The Seekers and the Sought

I have been writing about the English Non-Juror movement. About 1710, these dissident High Church figures were looking around for a major institution in which to ground themselves, and they tried to affiliate with the Orthodox Churches of the East. That effort came to nothing, but it did have an ironic aftermath. In the early [Read More...]

Under God

Don’t blame the book, blame the reviewer. Kevin M. Kruse has a new book called One Nation Under God: How Corporate America Invented Christian America (Basic Books, 2015). It’s a scholarly and well-researched work, on a significant topic. Kruse’s argument is that much of what we think of today as the fundamental institutions and ideologies [Read More...]

Envisioning Islam

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A short post on an important topic. I have written a good deal on Eastern Christian communities, especially their interactions with early Islam. I am therefore delighted to see not just one but two new books on these matters by Michael Philip Penn. I have read neither as yet, but I know Penn to be [Read More...]

Somewhere, Beyond The Sea

As I described in my last post, the Non-Jurors were a High Church movement within the Church of England, who refused to take oaths to the new regime after the Glorious Revolution of 1688. Their leaders were pious and thoughtful, with a deep interest in church history and liturgy, and a special focus in the [Read More...]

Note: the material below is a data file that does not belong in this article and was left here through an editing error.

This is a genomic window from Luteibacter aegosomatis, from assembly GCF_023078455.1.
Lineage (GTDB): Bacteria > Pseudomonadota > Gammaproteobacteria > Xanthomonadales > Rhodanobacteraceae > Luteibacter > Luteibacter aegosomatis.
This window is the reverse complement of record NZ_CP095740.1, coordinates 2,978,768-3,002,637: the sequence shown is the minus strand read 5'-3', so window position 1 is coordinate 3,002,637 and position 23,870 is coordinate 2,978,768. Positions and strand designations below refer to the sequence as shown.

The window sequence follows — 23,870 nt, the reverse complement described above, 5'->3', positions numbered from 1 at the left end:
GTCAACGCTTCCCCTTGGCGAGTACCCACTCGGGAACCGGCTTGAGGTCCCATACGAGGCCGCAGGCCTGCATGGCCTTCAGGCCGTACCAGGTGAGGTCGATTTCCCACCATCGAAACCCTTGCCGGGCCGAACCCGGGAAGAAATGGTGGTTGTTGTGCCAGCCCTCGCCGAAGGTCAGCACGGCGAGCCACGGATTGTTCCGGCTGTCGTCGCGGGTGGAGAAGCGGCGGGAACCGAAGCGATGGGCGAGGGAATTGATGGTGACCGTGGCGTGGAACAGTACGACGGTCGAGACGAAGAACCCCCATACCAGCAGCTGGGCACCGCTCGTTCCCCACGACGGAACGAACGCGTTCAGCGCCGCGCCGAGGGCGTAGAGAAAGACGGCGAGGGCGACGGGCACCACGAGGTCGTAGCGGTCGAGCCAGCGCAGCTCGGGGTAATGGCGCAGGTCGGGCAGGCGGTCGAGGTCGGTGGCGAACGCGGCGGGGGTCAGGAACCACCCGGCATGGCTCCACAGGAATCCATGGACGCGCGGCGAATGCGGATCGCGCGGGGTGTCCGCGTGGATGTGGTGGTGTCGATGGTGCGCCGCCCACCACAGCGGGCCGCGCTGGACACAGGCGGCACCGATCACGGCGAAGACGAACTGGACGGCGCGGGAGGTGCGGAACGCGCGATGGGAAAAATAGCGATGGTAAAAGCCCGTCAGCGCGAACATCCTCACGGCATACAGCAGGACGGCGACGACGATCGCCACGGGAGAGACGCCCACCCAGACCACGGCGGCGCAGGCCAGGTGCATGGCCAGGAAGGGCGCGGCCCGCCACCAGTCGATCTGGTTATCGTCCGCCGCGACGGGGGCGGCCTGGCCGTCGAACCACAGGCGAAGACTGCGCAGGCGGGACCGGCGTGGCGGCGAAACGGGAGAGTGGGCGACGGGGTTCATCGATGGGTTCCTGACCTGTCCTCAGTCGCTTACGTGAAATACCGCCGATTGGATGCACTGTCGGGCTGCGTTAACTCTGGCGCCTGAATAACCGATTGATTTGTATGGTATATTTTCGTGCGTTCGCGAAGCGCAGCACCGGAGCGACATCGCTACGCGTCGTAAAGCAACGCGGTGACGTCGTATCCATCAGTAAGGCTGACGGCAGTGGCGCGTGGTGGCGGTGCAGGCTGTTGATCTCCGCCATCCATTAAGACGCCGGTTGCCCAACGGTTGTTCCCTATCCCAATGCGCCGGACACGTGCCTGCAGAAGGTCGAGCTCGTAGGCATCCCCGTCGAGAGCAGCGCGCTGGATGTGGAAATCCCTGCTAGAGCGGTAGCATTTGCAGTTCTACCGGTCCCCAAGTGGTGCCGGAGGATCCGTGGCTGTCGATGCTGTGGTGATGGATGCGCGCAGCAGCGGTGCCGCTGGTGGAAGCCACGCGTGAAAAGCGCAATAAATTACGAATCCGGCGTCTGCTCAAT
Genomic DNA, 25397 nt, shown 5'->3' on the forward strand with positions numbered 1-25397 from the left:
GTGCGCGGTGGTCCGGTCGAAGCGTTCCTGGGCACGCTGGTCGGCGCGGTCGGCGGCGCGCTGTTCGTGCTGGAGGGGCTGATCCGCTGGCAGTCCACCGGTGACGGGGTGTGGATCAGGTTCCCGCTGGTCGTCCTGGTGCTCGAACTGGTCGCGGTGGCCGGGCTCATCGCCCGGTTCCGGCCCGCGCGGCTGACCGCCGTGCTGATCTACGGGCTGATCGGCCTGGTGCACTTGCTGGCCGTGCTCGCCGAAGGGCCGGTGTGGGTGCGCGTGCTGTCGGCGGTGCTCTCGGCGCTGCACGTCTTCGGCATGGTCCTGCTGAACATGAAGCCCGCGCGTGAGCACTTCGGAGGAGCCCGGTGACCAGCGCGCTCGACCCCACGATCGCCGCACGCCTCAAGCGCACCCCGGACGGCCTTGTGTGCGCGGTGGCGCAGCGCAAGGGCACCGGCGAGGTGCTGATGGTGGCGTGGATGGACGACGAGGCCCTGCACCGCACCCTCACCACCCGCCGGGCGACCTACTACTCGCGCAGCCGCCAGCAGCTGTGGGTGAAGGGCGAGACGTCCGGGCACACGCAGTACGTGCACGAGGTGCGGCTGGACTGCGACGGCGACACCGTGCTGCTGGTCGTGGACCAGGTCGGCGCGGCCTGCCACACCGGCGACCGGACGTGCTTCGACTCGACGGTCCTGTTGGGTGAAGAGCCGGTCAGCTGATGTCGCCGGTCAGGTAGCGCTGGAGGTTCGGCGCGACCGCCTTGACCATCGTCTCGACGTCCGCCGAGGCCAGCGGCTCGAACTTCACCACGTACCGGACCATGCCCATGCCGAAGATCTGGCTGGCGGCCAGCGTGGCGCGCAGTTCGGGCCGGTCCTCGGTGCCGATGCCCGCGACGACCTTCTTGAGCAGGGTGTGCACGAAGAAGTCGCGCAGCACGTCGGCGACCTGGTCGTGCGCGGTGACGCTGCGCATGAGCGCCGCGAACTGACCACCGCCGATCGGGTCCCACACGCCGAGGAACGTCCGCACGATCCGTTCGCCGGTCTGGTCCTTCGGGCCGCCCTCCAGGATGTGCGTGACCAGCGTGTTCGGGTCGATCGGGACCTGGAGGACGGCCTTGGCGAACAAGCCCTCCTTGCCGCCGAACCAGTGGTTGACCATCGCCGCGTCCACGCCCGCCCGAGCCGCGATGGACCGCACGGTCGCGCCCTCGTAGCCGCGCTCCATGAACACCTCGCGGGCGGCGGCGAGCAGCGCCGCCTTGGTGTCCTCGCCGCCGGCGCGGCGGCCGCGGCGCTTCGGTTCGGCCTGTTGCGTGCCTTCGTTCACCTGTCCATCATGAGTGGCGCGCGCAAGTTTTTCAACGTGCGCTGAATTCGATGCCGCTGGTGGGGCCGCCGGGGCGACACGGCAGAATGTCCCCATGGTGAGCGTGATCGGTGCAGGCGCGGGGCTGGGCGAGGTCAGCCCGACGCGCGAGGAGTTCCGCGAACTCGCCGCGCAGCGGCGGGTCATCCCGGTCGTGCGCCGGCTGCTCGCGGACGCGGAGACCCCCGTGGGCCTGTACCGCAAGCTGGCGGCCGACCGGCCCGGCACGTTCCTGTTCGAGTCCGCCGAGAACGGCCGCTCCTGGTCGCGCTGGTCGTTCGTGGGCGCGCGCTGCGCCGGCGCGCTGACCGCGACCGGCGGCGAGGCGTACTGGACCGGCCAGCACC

Non-Jurors

I recently reconnected with some old friends – well, very old really, about three centuries in fact. I have long been interested in those conservative European and North American believers who forsake Western denominations that they see as too liberal, and who place themselves under the authority of some African or Asian prelate. The best [Read More...]

Messiahs at Qumran

Messianic visions became central to Jewish thought during the second century BC, and the Dead Sea Scrolls produced abundant evidence of the power and diversity of those approaches. The Scrolls are usually associated with a Jewish sect tied to the Essenes and to Enochic traditions, which was deeply at odds with the Maccabean/Hasmonean ruling family. [Read More...]

Making the Messiah

The figure of the Messiah has been critical to both Christianity and Rabbinic Judaism. Christians, by definition, are followers of the Messiah. In tracing the origin of this idea, though, we must draw a distinction between eschatological hopes of a glorious coming age, and the individual figure of the messiah, the Davidic king. In the [Read More...]

Messiahs by the Sackful

Some timely thoughts for Holy Week! In Jesus Christ Superstar, a mocking Pilate complains that “You Jews produce messiahs by the sackful!” Most popular histories take it for granted that Jewish thought was dominated by the eager expectation of a messiah, who would be an individual man, and the main debate concerned the nature of [Read More...]

The Deist Revolution

I echo pretty much everything my colleague Tommy Kidd wrote in his recent column What is Deism?, but I would add a footnote. Perhaps the most important contribution the Deists made to religious thought was in terms of understanding the Bible, and in sparking the movement that became known as higher criticism. So much “higher” [Read More...]

Making the Church of the East

Christianity spread in the Persian Empire during the second and third centuries, when it became a major force, especially in western regions. Looking today at some of those early centers is multiply depressing, as they are today in the process of witnessing that ancient tradition being uprooted. From the fifth century through the fourteenth, the [Read More...]


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